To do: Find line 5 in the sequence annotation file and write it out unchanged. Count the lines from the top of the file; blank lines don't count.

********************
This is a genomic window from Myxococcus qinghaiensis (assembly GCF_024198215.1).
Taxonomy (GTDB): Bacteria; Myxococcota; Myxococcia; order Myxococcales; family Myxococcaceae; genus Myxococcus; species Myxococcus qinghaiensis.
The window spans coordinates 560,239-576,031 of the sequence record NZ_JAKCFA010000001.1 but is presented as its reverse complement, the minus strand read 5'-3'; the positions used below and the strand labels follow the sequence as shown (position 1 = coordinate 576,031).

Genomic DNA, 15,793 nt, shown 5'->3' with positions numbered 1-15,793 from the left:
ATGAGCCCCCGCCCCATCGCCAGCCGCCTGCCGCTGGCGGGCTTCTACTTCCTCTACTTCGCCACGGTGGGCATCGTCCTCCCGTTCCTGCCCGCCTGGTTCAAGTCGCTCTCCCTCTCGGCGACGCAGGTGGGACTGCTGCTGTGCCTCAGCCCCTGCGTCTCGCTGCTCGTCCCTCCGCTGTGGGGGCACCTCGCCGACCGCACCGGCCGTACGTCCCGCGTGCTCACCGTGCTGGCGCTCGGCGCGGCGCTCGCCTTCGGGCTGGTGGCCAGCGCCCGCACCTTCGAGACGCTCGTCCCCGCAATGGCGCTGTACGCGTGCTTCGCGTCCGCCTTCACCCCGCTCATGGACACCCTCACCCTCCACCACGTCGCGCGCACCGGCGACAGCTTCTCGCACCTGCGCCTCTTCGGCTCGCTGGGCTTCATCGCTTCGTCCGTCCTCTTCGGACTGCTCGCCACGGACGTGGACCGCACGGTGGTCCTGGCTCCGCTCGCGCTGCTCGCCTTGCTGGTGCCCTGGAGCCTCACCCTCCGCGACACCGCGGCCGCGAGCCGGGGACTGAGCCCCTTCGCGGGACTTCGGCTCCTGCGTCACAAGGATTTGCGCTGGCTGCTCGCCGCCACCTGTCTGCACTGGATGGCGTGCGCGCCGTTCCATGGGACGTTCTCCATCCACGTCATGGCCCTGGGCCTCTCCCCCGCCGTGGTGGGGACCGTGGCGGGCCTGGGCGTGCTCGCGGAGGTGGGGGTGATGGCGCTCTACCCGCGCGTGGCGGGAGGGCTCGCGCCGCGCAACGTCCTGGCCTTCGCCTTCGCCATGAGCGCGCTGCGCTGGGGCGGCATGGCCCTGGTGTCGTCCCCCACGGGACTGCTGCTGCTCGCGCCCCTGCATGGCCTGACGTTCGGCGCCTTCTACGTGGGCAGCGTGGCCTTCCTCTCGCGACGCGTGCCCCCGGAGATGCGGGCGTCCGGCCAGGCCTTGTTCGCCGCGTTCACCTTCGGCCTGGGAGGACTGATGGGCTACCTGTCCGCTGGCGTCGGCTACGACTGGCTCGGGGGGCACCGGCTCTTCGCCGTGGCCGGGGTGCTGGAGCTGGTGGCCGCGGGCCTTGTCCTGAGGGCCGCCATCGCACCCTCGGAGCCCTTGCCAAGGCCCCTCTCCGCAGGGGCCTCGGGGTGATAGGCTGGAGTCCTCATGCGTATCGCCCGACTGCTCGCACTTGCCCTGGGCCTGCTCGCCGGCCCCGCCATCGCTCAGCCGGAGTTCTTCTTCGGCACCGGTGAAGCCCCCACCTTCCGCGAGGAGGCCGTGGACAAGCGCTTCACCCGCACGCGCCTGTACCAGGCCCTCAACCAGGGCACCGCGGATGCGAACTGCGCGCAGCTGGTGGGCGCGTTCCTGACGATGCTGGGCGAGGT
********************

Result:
ATGAGCCCCCGCCCCATCGCCAGCCGCCTGCCGCTGGCGGGCTTCTACTTCCTCTACTTCGCCACGGTGGGCATCGTCCTCCCGTTCCTGCCCGCCTGGTTCAAGTCGCTCTCCCTCTCGGCGACGCAGGTGGGACTGCTGCTGTGCCTCAGCCCCTGCGTCTCGCTGCTCGTCCCTCCGCTGTGGGGGCACCTCGCCGACCGCACCGGCCGTACGTCCCGCGTGCTCACCGTGCTGGCGCTCGGCGCGGCGCTCGCCTTCGGGCTGGTGGCCAGCGCCCGCACCTTCGAGACGCTCGTCCCCGCAATGGCGCTGTACGCGTGCTTCGCGTCCGCCTTCACCCCGCTCATGGACACCCTCACCCTCCACCACGTCGCGCGCACCGGCGACAGCTTCTCGCACCTGCGCCTCTTCGGCTCGCTGGGCTTCATCGCTTCGTCCGTCCTCTTCGGACTGCTCGCCACGGACGTGGACCGCACGGTGGTCCTGGCTCCGCTCGCGCTGCTCGCCTTGCTGGTGCCCTGGAGCCTCACCCTCCGCGACACCGCGGCCGCGAGCCGGGGACTGAGCCCCTTCGCGGGACTTCGGCTCCTGCGTCACAAGGATTTGCGCTGGCTGCTCGCCGCCACCTGTCTGCACTGGATGGCGTGCGCGCCGTTCCATGGGACGTTCTCCATCCACGTCATGGCCCTGGGCCTCTCCCCCGCCGTGGTGGGGACCGTGGCGGGCCTGGGCGTGCTCGCGGAGGTGGGGGTGATGGCGCTCTACCCGCGCGTGGCGGGAGGGCTCGCGCCGCGCAACGTCCTGGCCTTCGCCTTCGCCATGAGCGCGCTGCGCTGGGGCGGCATGGCCCTGGTGTCGTCCCCCACGGGACTGCTGCTGCTCGCGCCCCTGCATGGCCTGACGTTCGGCGCCTTCTACGTGGGCAGCGTGGCCTTCCTCTCGCGACGCGTGCCCCCGGAGATGCGGGCGTCCGGCCAGGCCTTGTTCGCCGCGTTCACCTTCGGCCTGGGAGGACTGATGGGCTACCTGTCCGCTGGCGTCGGCTACGACTGGCTCGGGGGGCACCGGCTCTTCGCCGTGGCCGGGGTGCTGGAGCTGGTGGCCGCGGGCCTTGTCCTGAGGGCCGCCATCGCACCCTCGGAGCCCTTGCCAAGGCCCCTCTCCGCAGGGGCCTCGGGGTGATAGGCTGGAGTCCTCATGCGTATCGCCCGACTGCTCGCACTTGCCCTGGGCCTGCTCGCCGGCCCCGCCATCGCTCAGCCGGAGTTCTTCTTCGGCACCGGTGAAGCCCCCACCTTCCGCGAGGAGGCCGTGGACAAGCGCTTCACCCGCACGCGCCTGTACCAGGCCCTCAACCAGGGCACCGCGGATGCGAACTGCGCGCAGCTGGTGGGCGCGTTCCTGACGATGCTGGGCGAGGT